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Pro-life pivot

Abortion Past | The untold story of how movement shifted focus, changed its image, and saved lives

Issue: "Millions cut down," Jan. 17, 2009

Twenty years ago the pro-life movement was in bad shape. Frustration had grown as eight years of the Reagan administration had not led to Roe v. Wade's reversal or reduced the annual toll in dead children. With legislative and judicial approaches bogged down, some pro-lifers blocked entrances to abortion businesses as part of Operation Rescue. Others thrust bloody photos of dead unborn babies in front of passersby.

Those efforts were earnest but, in the eyes of sympathetic observers like Tony Snow-he later served as Bush press secretary until cancer claimed him in 2008-they were also counterproductive. In 1989 Snow argued that pro-lifers were relying on "clichés that appeal to people who already agree with them. 'Abortion is murder,' they say. . . . Then they startle innocent shoppers or passers-by with graphic pictures of dead, red, dripping fetuses. This is no way to win political support."

Snow, arguing that pro-lifers were "getting smashed politically," said that they "must establish a service network that educates and cares for pregnant girls. . . . That kind of approach would persuade the public that anti-abortionists aren't just finger-wagging prudes, fanatics, and clinic bombers." Snow was right: Many Americans associated pro-lifers with shootings of abortionists and "blockades" of abortion businesses. A Gallup poll showed that Americans were 45 percent more likely to regard pro-lifers as violent than to see pro-abortion people in that way.

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Overall, the percentage of Americans saying that abortion should always be legal surged to over 30 percent two decades ago, with only 12 percent saying it should always be illegal. The rest were in the middle, and the middle was sagging. A Gallup poll showed some 61 percent opposing a reversal of Roe v. Wade. A Wirthlin poll showed that Operation Rescue was making Americans more likely to support abortion.

The pro-life movement was also internally divided, with an "all or nothing" component treating as a baby-killer accomplice anyone pushing for restrictions on late-term abortions without demanding a complete reversal of Roe. But from 1989 to 1992 the movement's emphases began to change, and the pro-life movement was on its way not to overthrowing the abortion regime but to reducing the number of U.S. abortions by more than 25 percent.

Critical in the change were a series of meetings that brought together leaders of pro-life groups, yet that story has not been told. Here goes.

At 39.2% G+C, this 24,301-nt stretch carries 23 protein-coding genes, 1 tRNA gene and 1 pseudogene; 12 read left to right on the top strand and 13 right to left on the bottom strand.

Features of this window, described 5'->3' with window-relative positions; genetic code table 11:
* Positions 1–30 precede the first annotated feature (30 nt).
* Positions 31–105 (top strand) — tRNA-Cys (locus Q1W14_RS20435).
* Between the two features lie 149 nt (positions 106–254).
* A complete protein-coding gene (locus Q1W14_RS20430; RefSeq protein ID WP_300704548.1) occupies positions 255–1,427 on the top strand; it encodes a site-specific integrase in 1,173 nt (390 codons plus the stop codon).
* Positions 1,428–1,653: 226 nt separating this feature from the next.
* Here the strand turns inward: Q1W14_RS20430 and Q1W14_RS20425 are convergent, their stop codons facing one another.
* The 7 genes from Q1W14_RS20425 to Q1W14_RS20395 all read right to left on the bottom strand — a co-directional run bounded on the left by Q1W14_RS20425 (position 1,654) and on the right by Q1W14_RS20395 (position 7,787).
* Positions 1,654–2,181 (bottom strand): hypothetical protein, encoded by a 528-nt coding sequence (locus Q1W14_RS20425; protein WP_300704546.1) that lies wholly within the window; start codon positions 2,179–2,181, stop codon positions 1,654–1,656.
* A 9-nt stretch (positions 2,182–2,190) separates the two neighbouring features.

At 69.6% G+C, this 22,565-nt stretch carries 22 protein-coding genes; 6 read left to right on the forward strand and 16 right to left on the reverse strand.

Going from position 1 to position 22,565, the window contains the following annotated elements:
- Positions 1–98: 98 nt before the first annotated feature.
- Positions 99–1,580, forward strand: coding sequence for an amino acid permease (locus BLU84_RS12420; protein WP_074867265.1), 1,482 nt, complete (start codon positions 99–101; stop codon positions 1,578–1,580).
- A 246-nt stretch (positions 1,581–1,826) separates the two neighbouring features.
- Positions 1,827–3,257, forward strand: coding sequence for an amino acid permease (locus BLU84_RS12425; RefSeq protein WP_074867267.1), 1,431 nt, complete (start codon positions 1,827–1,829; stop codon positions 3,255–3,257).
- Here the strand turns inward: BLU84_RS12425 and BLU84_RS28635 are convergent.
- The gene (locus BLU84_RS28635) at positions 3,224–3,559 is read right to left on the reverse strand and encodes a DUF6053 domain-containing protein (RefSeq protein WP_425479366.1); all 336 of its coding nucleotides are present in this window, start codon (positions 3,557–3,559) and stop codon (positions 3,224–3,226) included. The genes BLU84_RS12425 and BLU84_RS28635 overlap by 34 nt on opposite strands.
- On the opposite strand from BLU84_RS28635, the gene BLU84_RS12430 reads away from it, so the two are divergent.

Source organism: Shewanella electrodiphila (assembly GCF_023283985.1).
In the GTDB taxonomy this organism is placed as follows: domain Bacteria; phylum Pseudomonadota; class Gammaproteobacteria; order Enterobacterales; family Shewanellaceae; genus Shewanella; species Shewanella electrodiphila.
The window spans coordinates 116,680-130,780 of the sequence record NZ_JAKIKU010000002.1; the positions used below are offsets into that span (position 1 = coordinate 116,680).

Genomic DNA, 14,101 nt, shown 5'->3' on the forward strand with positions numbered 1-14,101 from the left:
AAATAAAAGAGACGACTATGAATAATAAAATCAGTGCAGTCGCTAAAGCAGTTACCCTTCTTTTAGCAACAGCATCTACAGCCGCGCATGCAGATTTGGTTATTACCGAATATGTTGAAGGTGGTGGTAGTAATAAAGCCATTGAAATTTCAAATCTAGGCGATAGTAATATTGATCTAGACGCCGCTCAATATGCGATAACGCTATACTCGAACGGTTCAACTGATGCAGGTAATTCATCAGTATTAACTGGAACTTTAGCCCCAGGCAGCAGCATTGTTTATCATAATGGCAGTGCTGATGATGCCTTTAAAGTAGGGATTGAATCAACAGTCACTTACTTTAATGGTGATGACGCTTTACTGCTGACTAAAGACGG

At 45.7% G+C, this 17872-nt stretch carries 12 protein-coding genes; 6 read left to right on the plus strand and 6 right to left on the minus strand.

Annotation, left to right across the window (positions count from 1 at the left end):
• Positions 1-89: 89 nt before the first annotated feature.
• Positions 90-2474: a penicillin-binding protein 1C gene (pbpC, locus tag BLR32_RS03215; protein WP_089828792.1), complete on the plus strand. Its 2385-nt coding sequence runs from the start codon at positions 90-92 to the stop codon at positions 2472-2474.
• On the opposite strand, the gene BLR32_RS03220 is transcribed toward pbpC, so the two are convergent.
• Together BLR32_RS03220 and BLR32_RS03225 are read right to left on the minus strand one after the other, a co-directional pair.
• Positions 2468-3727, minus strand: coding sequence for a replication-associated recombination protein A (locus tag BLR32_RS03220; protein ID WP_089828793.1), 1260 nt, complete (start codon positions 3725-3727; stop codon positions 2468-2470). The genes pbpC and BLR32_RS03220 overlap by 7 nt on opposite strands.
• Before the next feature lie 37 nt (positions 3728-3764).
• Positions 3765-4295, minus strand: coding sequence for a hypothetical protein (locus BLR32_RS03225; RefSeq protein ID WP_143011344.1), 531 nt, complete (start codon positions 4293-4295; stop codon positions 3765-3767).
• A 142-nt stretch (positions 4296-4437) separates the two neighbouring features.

Oddly, the conferences owed their origin to a desire to promote a book on abortion that was part of the Turning Point series I began editing in the late 1980s under the auspices of Fieldstead & Company, a California foundation. Assuming that the leaders of large pro-life groups regularly talked with each other, I thought we could have a reception and pass out copies, but my initial calls yielded what to me was a surprise: The leaders did not talk with their peers and generally mistrusted them.

From that point on the goal became clear: We needed a forum that could produce trust or at least understanding. To facilitate frank appraisal and open discussion participants would not be quoted. The invitation had to come from an individual perceived as neutral regarding the conflicts within the pro-life movement, so on March 31, 1989, Sen. Bill Armstrong, R-Colo., invited leaders of major pro-life groups to attend a "summit conference" he would host on April 20 in the Dirksen Senate Office Building.

Armstrong, now the president of Colorado Christian College, had the right idea: He noted in his invitation that "decentralization has been one strength of our movement, but sometimes, when we do not fully understand the goals of some of our brothers and sisters, we may lose patience with each other or engage in criticism that could weaken the witness that all of us, through different means, are attempting to maintain."

No one knew what to expect on April 20 from leaders who had not hesitated to call each other-sometimes in public-cowards or fools, but they all showed up. Armstrong wisely opened the meeting with a request that those in attendance pray for each other. One participant referred to a cartoon of snowmen boasting to other snowmen, "I'm the biggest" or "I'm the oldest"-and then the sun comes out and melts them all.

Veteran pro-life advocates agreed to bury the hatchet, and not in each other. Two younger pro-lifers showed dueling agendas. Randall Terry of Operation Rescue wanted the group to support his attempts to block physically the entrances of abortion businesses, but he didn't get much traction. The previously little-known, 34-year-old president of Americans United for Life, Guy Condon, gained more support for his belief that pro-lifers needed to show love not only to unborn children but to their young moms who feel trapped.

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